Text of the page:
Optometrist needed inside Mission Valley Costco on Tuesdays. Please contact Robyn Slikker, O.D. at (619) 977-7703 Cell or firstname.lastname@example.org (03/19)
Optometry Position in private practice in Clairemont, San Diego for 1 day per week (Fridays) Apply to email@example.com or call 858-560-5181 (03/19)
Optometry practice for sale in an upscale area of beautiful San Diego. This solo location practice has annual revenue of $524,000 and still has potential to grow. This approximate 1,200 square foot office was recently renovated. Equipment is in excellent condition and includes a Humphrey Visual Field and OCT Cirrus Photo 600. The full scope of practice includes adult and pediatric examinations, contacts, and specialty contact lenses, dry eye, ocular disease and a moderate population of glaucoma patients. Over 1,500 patients examined last year. Beautiful optical with a wide array of frame lines. EMR/EHR certified using Compulink software system. Complete Sale/Buy Out. This practice is set up for a turnkey transition. Please email CV or questions to firstname.lastname@example.org (03/19)
Dr. John Fitzpatrick, the Society Optometrist Relations Liaison, offers a unique service to the San Diego Optometric community. Several lists are kept on file for doctors seeking the following, or any combination: • full-time work • part-time work • fill-in work • purchase a practice • sell a practice • partner in a practice. There is no charge for this service. To put your name on the list, please contact Dr. John Fitzpatrick at email@example.com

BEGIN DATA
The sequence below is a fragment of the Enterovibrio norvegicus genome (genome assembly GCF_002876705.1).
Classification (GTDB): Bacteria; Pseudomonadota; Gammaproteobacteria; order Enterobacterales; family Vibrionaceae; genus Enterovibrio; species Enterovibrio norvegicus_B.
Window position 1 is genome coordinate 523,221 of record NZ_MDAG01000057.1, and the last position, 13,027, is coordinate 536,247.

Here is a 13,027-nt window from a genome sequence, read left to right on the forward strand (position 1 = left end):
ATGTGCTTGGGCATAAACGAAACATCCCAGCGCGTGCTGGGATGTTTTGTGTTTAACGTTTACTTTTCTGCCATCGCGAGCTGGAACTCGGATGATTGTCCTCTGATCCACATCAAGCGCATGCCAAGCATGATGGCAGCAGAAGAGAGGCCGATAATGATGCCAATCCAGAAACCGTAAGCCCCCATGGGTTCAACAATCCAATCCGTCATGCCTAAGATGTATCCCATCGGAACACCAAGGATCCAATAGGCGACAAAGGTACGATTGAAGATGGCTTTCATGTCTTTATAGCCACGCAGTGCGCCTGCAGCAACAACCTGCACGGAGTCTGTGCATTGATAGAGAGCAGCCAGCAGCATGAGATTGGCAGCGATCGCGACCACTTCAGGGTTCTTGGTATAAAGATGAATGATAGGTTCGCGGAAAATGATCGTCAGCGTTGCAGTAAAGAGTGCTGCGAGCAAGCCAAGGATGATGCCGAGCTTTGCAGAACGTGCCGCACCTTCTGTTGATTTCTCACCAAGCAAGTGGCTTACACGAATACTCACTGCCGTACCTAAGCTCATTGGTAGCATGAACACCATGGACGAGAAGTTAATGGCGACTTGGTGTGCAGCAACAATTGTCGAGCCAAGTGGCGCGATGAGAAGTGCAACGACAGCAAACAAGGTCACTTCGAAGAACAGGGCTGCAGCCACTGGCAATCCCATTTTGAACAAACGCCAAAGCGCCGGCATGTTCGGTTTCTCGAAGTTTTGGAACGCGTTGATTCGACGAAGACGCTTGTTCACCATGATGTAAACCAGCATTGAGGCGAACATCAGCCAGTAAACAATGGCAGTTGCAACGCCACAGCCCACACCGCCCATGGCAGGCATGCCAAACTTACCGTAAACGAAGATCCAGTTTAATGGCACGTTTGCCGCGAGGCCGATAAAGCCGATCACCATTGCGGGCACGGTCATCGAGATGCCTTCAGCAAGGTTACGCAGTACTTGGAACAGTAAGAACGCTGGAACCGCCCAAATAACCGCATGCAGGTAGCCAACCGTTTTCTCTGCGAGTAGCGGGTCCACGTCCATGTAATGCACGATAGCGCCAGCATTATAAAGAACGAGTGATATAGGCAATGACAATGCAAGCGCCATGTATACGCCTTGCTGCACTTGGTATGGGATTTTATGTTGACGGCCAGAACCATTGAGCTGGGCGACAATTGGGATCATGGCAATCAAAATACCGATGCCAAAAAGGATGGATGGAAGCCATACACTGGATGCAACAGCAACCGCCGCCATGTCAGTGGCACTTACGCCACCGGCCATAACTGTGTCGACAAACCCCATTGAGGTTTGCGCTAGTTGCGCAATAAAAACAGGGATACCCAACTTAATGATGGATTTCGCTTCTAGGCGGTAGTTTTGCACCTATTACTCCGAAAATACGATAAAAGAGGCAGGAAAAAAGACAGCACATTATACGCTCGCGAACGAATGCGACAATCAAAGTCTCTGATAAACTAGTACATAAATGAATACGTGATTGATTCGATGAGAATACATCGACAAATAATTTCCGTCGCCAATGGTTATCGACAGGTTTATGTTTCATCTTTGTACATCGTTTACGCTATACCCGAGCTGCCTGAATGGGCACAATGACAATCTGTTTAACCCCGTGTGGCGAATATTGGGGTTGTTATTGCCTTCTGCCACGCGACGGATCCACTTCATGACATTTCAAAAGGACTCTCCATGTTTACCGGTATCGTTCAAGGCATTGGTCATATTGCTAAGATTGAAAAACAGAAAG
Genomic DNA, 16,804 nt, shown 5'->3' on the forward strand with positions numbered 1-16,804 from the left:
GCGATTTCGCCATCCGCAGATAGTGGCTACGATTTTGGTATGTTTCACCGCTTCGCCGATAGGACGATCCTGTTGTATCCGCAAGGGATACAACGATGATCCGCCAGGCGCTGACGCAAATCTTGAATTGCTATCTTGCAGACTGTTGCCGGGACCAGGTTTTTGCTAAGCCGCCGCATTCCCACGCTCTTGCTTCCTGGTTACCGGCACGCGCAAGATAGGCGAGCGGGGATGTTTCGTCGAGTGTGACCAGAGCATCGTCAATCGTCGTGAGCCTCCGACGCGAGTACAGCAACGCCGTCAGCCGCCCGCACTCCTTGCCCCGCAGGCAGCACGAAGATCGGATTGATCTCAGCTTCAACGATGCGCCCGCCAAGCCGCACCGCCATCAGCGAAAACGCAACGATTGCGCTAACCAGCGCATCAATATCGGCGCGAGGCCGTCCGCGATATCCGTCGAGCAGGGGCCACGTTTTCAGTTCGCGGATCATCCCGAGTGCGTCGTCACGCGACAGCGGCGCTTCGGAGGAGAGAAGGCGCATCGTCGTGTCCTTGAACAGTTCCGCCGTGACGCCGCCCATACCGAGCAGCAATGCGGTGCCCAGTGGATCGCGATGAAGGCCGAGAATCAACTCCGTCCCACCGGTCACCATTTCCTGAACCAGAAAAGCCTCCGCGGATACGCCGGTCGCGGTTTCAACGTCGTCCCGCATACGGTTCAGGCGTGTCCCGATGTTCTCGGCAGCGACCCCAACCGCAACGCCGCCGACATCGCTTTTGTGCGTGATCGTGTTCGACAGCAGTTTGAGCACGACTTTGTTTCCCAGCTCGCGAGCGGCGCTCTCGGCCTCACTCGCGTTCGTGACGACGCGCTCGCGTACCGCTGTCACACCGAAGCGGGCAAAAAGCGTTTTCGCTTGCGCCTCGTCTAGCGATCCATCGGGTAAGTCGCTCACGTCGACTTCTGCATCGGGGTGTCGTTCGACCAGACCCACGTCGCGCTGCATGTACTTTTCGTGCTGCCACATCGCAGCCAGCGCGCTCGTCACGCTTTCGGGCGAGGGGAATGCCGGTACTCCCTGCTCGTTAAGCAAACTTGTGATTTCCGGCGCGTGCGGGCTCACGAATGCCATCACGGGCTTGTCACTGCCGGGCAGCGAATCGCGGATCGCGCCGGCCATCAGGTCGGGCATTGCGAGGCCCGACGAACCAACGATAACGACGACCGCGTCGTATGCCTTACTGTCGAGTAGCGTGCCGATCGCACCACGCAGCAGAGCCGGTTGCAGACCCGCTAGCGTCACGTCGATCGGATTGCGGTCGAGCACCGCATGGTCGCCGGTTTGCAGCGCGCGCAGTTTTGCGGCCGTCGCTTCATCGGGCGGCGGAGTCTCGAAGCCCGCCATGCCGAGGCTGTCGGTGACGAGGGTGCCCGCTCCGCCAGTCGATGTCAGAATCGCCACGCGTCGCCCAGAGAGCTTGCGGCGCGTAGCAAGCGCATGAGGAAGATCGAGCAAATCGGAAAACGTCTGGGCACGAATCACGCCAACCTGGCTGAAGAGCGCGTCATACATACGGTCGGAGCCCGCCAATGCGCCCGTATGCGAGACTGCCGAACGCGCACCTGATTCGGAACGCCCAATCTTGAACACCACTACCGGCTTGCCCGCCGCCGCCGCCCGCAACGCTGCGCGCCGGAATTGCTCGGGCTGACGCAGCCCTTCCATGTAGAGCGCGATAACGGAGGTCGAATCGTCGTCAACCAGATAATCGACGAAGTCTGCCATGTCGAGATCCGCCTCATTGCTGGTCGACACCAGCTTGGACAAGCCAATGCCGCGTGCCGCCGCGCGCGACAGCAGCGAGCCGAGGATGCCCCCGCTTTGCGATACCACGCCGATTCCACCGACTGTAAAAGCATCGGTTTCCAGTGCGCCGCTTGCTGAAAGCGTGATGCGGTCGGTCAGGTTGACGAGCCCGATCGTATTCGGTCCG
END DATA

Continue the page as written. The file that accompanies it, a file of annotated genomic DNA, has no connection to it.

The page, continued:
ALL DOCTORS WILL RECEIVE A FREE 5 HOUR CE FOR EVERY SHIFT FOR WHICH THEY VOLUNTEER
Monarch School Screening
Monarch Screening: Monday February 25th
Monarch Exams with VSP Mobile Clinic: March 11-12th. We still need at least one more doctor to help on Tuesday from 12-3!!
Flying Samaritan Optometry Clinic – Tecate, Mexico
The SDSU Flying Samaritans are asking for any optometrists that would be willing to volunteer on Saturdays and accompany other volunteers to their optometry clinic in Tecate, Mexico. It is not necessary to be fluent in Spanish, a translator can be provided. The clinic is located about 40 miles southeast of SDSU. Their goal is to provide free eye exams, glasses, and access to other free medical benefits to the underserved communities of Baja California. Please contact Dr. Bob Meisel if you are interested or have any further questions!
Lion’s Optometric Vision Clinic
VOLUNTEER DOCTORS needed for flexible shifts throughout the year. 9-1:00 pm. Monday -Friday 1805 Upas St San Diego, CA 92103. Can’t volunteer at the clinic? See patients in your office. Call 619-298-5273.
Please bring to a CE meeting or contact the society office at 619-663-8439 for arrangements to pick up.
SDCOS keeps a list of all doctors willing to speak in front of groups about various topics, do home visits for patients, and assist in student mentoring. ODs interested in the Speakers Bureau, Home Visits, Student mentoring, and Low Vision OD’s, please contact the society office at 619-663-8439 or email firstname.lastname@example.org
Welcome, New Members!
- Simona Grosu
- Andrew Vo
- Joyce Lee
- Cheryl Duong
- Anna Rosales
Please update your information on www.eyehelp.org
Phone: 619 663 8439
Fax: 800 643 8301